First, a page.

Why Global Central Banks Are Buying Gold?
The third quarter of 2022 saw an increase in worldwide central banks’ gold purchases to 399.3 tons, up 115% sequentially and the greatest third-quarter level since 2000, according to the World Gold Council’s Global Gold Demand Trends report, which was published in November. Global central banks have bought 673 tons of gold so far this year, more than any full-year sum since 1967.
The prospect of a worldwide recession and excessive volatility in financial markets have presented investors with additional difficulties in the wake of the outbreak, the Russia-Ukraine conflict, high inflation in Europe and the United States, and interest rate hikes by central banks. Institutional investors have now focused on gold, including global central banks, sovereign funds, pension funds, and funds. Why are institutional investors and central banks buying gold? What role does gold play for domestic investors?
A survey conducted by the World Gold Council and released in June of this year indicates that central banks throughout the world will favor gold as a reserve asset in 2022. Of the 56 central banks questioned, 25% indicated that they would increase their gold holdings in 2022, compared to only 8% in 2019.In terms of trends in global gold demand, several central banks from emerging markets are the most active buyers of gold in addition to total gold purchases rising. The poll revealed that Uzbekistan’s central bank continued to build up its gold reserves, purchasing 26 tons of gold in the third quarter, making Turkey the greatest “gold buyer” this year with 31 tons of gold purchased in the third quarter. Year to date, gold holdings have climbed by 95 tons.The Reserve Bank of India also continued its long-term gold buying plan in the third quarter, buying a total of 13 tons in July and 4 tons in September, elevating it to the position of one of the most significant “gold purchasers” in the world.
Gold is one of the top-performing investments this year
Uncertainty abounds in 2022. Major risk assets have been adversely affected by a number of factors, including the outbreak of the Russia-Ukraine conflict early in the year, the start of a rapid rate-hike cycle by central banks like the Federal Reserve, the threat of high inflation, and the recession that has deeply troubled most countries.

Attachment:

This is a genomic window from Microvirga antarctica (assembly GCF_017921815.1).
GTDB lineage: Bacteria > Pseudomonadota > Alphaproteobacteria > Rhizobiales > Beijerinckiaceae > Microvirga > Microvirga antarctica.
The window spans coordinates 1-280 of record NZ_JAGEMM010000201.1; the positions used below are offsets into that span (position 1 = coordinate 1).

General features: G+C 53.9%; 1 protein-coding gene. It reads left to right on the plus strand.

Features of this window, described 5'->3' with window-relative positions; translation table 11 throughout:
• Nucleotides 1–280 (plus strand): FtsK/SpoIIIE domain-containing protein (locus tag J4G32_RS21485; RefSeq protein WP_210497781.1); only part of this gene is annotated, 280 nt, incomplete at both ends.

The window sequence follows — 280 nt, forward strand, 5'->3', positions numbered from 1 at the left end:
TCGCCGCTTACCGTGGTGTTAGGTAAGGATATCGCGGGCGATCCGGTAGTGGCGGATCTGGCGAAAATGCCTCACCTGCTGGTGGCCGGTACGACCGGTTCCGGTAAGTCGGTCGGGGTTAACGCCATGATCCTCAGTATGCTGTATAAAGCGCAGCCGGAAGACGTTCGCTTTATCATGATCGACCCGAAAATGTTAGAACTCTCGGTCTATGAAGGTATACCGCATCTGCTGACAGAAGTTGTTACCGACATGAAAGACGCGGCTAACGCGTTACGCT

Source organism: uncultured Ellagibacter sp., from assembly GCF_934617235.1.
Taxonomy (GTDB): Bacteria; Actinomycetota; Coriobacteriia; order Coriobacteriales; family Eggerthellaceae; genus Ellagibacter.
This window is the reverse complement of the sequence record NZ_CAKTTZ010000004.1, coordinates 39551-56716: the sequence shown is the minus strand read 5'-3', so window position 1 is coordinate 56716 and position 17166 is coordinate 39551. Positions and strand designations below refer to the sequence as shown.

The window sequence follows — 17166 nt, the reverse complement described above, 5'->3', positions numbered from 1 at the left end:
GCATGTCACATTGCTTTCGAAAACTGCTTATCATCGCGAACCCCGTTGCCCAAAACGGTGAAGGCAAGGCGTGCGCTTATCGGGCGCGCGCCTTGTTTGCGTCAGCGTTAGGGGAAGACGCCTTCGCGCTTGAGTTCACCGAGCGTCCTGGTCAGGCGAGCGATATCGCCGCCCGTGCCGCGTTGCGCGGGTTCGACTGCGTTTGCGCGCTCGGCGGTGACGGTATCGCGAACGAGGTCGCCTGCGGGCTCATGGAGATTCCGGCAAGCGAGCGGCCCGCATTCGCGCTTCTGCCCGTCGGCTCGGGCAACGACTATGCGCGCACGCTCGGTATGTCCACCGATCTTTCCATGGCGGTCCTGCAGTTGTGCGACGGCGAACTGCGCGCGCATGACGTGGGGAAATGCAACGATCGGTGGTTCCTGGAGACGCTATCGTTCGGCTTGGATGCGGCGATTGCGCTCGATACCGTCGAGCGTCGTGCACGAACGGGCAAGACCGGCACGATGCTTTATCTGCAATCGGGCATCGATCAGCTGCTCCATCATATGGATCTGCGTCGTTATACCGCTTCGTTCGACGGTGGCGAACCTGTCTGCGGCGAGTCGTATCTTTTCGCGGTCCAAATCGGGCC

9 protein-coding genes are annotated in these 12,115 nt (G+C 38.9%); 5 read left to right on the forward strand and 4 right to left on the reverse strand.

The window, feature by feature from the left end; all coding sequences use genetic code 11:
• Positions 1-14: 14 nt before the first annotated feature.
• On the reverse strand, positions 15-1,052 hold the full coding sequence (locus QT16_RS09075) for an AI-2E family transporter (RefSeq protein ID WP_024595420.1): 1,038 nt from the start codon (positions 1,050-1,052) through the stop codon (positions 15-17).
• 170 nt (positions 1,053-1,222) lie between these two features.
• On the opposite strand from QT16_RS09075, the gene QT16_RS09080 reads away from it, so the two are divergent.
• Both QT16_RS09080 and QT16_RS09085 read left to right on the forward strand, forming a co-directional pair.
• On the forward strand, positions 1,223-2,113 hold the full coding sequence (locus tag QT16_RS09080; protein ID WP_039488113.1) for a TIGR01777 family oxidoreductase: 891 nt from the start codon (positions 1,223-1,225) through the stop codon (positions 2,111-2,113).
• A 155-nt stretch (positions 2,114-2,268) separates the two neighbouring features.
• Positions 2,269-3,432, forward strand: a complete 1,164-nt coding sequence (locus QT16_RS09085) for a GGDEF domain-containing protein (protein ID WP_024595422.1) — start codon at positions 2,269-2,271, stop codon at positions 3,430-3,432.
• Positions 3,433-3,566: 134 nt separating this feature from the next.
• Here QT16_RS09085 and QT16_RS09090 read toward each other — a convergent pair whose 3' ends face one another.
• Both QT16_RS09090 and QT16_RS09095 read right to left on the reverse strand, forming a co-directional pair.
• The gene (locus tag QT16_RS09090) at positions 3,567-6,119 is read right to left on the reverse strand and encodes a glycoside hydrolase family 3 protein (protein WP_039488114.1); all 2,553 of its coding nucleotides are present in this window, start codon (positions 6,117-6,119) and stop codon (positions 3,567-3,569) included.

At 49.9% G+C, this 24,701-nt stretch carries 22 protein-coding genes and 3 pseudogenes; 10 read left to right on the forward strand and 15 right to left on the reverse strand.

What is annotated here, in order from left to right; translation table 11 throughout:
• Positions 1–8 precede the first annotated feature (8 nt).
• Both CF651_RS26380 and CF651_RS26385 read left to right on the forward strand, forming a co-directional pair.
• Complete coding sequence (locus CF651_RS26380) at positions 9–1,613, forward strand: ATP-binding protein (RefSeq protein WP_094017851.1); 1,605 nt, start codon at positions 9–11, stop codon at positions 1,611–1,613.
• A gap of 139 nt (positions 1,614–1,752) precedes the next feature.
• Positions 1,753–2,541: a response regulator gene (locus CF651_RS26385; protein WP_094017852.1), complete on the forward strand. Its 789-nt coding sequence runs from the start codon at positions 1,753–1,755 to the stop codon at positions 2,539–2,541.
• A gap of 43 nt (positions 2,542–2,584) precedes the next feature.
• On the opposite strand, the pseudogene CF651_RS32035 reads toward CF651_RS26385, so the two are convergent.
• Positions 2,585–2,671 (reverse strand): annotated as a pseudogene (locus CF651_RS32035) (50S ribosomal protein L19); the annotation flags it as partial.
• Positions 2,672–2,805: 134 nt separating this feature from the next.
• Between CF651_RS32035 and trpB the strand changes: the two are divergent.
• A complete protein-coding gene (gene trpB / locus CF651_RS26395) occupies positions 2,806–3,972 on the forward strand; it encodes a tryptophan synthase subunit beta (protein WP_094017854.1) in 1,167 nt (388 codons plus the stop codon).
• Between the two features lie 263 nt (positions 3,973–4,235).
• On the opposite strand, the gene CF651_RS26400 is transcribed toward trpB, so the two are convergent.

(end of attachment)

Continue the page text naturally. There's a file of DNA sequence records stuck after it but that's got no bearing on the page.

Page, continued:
Mainstream domestic assets have not done as well as they could have due to persistent epidemic pressure on the economy, a slowing real estate market, and growing spreads with big markets like the U.S. The price of gold, which is denominated in RMB, has increased by 8% so far this year due to a number of factors, exceeding traditional assets.
Which central banks will buy gold?
According to World Gold Council data, the third quarter of 2022 saw a significant increase in central bank gold purchases, reaching about 400 tons, the highest quarterly total since 2000. Turkey, Uzbekistan, Qatar, India, and other central banks of these developing nations are among the top purchasers.
According to the data, Turkey is this year’s top gold buyer. Turkey increased its gold holdings to 489 tons in the third quarter of this year by purchasing 31 tons of gold. Turkey’s gold holdings have climbed by 95 tons so far this year.
The central bank of Uzbekistan also added to its gold holdings this year, purchasing 26 tons of gold in the third quarter. Over the last two quarters, the nation’s central bank has likewise continuously purchased gold, with net purchases totaling 28 tons so far this year.
Another notable gold buyer in the third quarter was Qatar’s central bank, which purchased 15 tons of gold in July, the largest monthly purchase in the bank’s history.
The Reserve Bank of India continues to purchase gold in the third quarter, which is not unusual. India’s gold reserves increased to 785 tons thanks to purchases of 13 tons in July and 4 tons in September.
How can gold withstand currency depreciation?
Non-U.S. currencies: significant depreciation in a strong dollar environment
So far this year, most non-U.S. currencies around the world have depreciated significantly in the face of an extremely strong U.S. dollar. Gold denominated in most non-U.S. currencies has gained nicely as the decline in national currencies far outweighs the decline in dollar-denominated gold.
Local currency denominated gold: a hedge against currency devaluation risk
With major global risk assets and currencies falling sharply, gold denominated in each country’s local currency was one of the few assets that performed solidly. This is where gold’s protection against the risk of currency devaluation comes into play.
Russia-Ukraine Conflict: Gold without Political Risk in the Spotlight
Following the crisis between Russia and Ukraine, Europe and the United States put a freeze on the Russian central bank’s foreign exchange holdings. This is the first time in modern international relations that a country’s foreign exchange reserves have been sanctioned for purely political reasons. Gold is the only asset free of political risk, thus central banks are paying more attention to it as they consider increasing the diversification of their reserve assets when an extreme danger materializes.
What “Gold+” means for investors?
In the midst of continued global danger and uncertainty, gold+ remains valuable.
Given the lingering uncertainties over future economic growth and currency rates, the rising risks of global stagflation, and the unavoidable geopolitical unrest, RMB gold’s relative robustness and moderate volatility can offer domestic asset portfolios a margin of safety. As a result, investors may be better able to control risk and returns thanks to gold’s strategic place in asset portfolios. For investors, “gold+” will become even more significant.